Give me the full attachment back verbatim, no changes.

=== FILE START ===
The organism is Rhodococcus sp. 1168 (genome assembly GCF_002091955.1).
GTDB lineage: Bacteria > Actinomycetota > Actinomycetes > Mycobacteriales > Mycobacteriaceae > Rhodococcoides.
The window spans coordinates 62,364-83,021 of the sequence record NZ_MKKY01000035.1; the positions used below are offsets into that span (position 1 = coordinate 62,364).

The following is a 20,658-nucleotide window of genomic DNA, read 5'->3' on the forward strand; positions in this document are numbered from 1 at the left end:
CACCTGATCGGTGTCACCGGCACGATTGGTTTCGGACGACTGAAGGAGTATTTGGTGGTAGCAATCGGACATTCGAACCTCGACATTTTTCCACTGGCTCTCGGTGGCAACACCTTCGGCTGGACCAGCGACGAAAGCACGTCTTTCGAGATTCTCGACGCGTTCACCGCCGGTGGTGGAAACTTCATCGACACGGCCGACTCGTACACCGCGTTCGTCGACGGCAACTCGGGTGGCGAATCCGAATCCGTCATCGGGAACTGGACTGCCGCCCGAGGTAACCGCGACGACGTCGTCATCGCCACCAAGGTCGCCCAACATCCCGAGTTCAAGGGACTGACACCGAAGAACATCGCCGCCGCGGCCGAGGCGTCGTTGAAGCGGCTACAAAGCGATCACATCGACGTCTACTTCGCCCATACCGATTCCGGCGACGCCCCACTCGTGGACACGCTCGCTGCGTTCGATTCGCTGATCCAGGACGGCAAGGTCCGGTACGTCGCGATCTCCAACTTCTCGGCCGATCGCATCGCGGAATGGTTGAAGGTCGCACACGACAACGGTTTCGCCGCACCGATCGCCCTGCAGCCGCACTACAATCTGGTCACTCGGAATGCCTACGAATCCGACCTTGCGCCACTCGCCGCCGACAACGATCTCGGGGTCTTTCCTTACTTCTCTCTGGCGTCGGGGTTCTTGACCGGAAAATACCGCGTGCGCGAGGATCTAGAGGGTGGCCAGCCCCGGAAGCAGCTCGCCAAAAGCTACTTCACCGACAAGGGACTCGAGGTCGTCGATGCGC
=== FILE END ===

The organism is Rhodococcus sp. 1168 (genome assembly GCF_002091955.1).
GTDB lineage: Bacteria > Actinomycetota > Actinomycetes > Mycobacteriales > Mycobacteriaceae > Rhodococcoides.
The window spans coordinates 62,364-83,021 of the sequence record NZ_MKKY01000035.1; the positions used below are offsets into that span (position 1 = coordinate 62,364).

The following is a 20,658-nucleotide window of genomic DNA, read 5'->3' on the forward strand; positions in this document are numbered from 1 at the left end:
CACCTGATCGGTGTCACCGGCACGATTGGTTTCGGACGACTGAAGGAGTATTTGGTGGTAGCAATCGGACATTCGAACCTCGACATTTTTCCACTGGCTCTCGGTGGCAACACCTTCGGCTGGACCAGCGACGAAAGCACGTCTTTCGAGATTCTCGACGCGTTCACCGCCGGTGGTGGAAACTTCATCGACACGGCCGACTCGTACACCGCGTTCGTCGACGGCAACTCGGGTGGCGAATCCGAATCCGTCATCGGGAACTGGACTGCCGCCCGAGGTAACCGCGACGACGTCGTCATCGCCACCAAGGTCGCCCAACATCCCGAGTTCAAGGGACTGACACCGAAGAACATCGCCGCCGCGGCCGAGGCGTCGTTGAAGCGGCTACAAAGCGATCACATCGACGTCTACTTCGCCCATACCGATTCCGGCGACGCCCCACTCGTGGACACGCTCGCTGCGTTCGATTCGCTGATCCAGGACGGCAAGGTCCGGTACGTCGCGATCTCCAACTTCTCGGCCGATCGCATCGCGGAATGGTTGAAGGTCGCACACGACAACGGTTTCGCCGCACCGATCGCCCTGCAGCCGCACTACAATCTGGTCACTCGGAATGCCTACGAATCCGACCTTGCGCCACTCGCCGCCGACAACGATCTCGGGGTCTTTCCTTACTTCTCTCTGGCGTCGGGGTTCTTGACCGGAAAATACCGCGTGCGCGAGGATCTAGAGGGTGGCCAGCCCCGGAAGCAGCTCGCCAAAAGCTACTTCACCGACAAGGGACTCGAGGTCGTCGATGCGC